However, gluten or milk protein may not be the culprit in every case.

[A]ccording to studies by Gupta (University of California), there are around 20% of kids with autism with primary immune deficiencies. According to studies by Waring (Birmingham University), around 60% have Salicylate intolerance and according to Shattock (Sunderland University) around 80% can’t digest Casein (cow’s milk) and Gluten (wheat, barley, rye, oats) – so its NOT all of them.

Donna Williams, author and consultant with autism from Australia, in her article “What if there is no such thing as ‘autistic’?”

There are numerous other allergies, hypersensitivities and environmental triggers that may cause problems. Some of which don’t show up on standard allergy tests but have to be figured out by systematic elimination/reintroduction trials.

Salicylates found in aspirin and some vegetables are harmless to most people but can be toxic to those with a salicylate sensitivity, according to Donna Williams, and dr Feingold (see Feingold diet).

Eliminating other known irritants like MSG, Aspartame, hydrolysed vegetable protein, artificial colouring, corn starch, sugar and other refined carbohydrates can be a good idea for people in general, and for sensitive people in particular. Sugar can cause hyperactivity in some (see ADHD).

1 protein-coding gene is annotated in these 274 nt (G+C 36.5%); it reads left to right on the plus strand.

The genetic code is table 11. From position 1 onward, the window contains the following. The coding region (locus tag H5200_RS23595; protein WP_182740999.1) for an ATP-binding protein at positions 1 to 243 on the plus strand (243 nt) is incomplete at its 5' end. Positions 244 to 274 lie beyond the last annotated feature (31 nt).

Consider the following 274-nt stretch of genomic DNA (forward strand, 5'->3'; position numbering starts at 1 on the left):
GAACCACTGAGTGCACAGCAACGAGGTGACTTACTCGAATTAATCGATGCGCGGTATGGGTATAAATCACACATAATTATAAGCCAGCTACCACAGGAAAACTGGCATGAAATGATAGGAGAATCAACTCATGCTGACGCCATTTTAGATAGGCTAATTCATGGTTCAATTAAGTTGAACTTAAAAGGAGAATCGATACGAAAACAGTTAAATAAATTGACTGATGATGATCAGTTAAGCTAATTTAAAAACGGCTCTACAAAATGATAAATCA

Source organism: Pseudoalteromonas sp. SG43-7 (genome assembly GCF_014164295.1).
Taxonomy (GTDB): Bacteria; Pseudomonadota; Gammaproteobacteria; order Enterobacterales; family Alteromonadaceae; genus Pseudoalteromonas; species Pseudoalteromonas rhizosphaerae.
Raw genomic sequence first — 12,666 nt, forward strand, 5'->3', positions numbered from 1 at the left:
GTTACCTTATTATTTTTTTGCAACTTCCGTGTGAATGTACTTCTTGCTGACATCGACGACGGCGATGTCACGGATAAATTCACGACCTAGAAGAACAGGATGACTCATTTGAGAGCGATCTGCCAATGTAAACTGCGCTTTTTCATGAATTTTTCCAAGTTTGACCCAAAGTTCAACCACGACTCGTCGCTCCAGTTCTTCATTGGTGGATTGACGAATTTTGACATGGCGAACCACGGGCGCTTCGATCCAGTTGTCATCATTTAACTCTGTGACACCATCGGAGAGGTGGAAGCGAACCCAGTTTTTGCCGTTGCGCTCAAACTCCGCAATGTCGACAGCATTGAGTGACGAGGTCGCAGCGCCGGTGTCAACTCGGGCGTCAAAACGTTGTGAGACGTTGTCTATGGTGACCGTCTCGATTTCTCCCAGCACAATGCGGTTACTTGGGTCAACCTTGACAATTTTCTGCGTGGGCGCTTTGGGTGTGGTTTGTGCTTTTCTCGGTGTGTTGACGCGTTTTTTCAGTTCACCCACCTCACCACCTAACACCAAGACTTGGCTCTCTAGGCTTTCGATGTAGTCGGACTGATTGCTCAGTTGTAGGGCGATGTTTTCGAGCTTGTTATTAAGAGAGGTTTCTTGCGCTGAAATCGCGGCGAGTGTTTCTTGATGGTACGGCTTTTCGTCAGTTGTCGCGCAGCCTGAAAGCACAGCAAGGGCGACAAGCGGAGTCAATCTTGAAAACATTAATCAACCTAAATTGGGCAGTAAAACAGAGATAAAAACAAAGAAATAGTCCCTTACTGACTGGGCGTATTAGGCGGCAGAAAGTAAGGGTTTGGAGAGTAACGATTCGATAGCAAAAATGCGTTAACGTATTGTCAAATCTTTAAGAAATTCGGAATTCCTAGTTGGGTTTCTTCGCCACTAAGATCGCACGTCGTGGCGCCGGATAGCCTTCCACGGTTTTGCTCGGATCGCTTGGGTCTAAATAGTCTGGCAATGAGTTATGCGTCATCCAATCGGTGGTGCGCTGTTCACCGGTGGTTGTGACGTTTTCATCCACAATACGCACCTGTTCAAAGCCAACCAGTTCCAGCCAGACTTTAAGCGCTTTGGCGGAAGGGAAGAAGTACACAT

“We also figured out this way Jerry can not have donuts for breakfast. They make him hyper and he can’t concentrate the rest of the day. I was able to show him the pages with the proof and he doesn’t give me a hard time about this anymore. With Jerry if you can prove to him one way is better than another he is more compliant. (I am the same way).”

Beth, Aspie parent from USA

Sensitive digestion

Many have extra sensitive digestion and get stomach upset by the slightest pressure or change in diet. Irritable bowel syndrome, Crohn’s disease or other gut/digestive diseases are not uncommon. Sometimes from stress, sometimes from certain foods or additives one is sensitive to.

“Some artificial sweetners give me really bad stomach cramps. I bought some flavoured water a bit back (a brand I’d not bought before – it just looked nice) and I could not drink it all because I was in quite a bit of pain and I’d not even drunk 1/2 the bottle (small bottle). I checked the label – sure enough there was some artificial sweetner in it – even though it didn’t say it was a diet drink. I had to chuck it away – it’ll teach me to read labels anyway.”

Julie, Aspie from England

“Nutra sweet does that to me, I can’t digest it, If I have a little I get cramps and diarrhea, If a lot of it, I’m throwing up, Neither of which is any fun. I tend to avoid most artificial sweeteners or things with them in it.”

Beth, Aspie from USA

2 Comments »

  1. Tracey, Aspie From USA said,

    I found that the SCD (Specific Carbohydrate Diet ) diet has helped me tremendously with my food intolerance’s and brain fog.

  2. Daz said,

    I find grapes & oranges play havoc with my digestion. Literally within an hour it’s straight through and like that for a few hours afterwards.Anything with caffine is the complete opposite. I know its likely tied in with me getting migraines too